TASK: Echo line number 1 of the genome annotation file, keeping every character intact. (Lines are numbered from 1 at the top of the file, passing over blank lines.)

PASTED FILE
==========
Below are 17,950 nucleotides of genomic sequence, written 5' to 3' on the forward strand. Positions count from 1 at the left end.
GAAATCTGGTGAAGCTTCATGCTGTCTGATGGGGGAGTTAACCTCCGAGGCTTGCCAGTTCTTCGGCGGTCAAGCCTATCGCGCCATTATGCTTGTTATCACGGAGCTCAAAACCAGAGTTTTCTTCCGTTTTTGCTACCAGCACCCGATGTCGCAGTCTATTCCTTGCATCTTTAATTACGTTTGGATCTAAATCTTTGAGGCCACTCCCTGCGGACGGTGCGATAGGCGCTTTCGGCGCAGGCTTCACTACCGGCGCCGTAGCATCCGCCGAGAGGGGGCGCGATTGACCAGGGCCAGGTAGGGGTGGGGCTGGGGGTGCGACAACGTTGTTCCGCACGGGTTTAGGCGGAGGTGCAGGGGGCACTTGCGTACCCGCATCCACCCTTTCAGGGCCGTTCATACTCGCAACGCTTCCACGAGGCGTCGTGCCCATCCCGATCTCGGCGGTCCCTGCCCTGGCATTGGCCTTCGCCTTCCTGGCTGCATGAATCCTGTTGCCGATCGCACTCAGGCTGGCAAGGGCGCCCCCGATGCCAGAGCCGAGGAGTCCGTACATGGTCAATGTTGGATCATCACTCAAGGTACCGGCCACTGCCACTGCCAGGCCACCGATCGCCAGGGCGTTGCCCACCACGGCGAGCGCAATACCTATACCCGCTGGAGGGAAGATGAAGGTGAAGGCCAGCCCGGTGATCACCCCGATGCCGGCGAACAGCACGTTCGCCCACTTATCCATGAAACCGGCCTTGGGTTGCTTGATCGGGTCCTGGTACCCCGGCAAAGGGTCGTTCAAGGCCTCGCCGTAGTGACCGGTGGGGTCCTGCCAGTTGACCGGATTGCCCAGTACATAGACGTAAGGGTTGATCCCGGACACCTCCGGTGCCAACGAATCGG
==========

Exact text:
Below are 17,950 nucleotides of genomic sequence, written 5' to 3' on the forward strand. Positions count from 1 at the left end.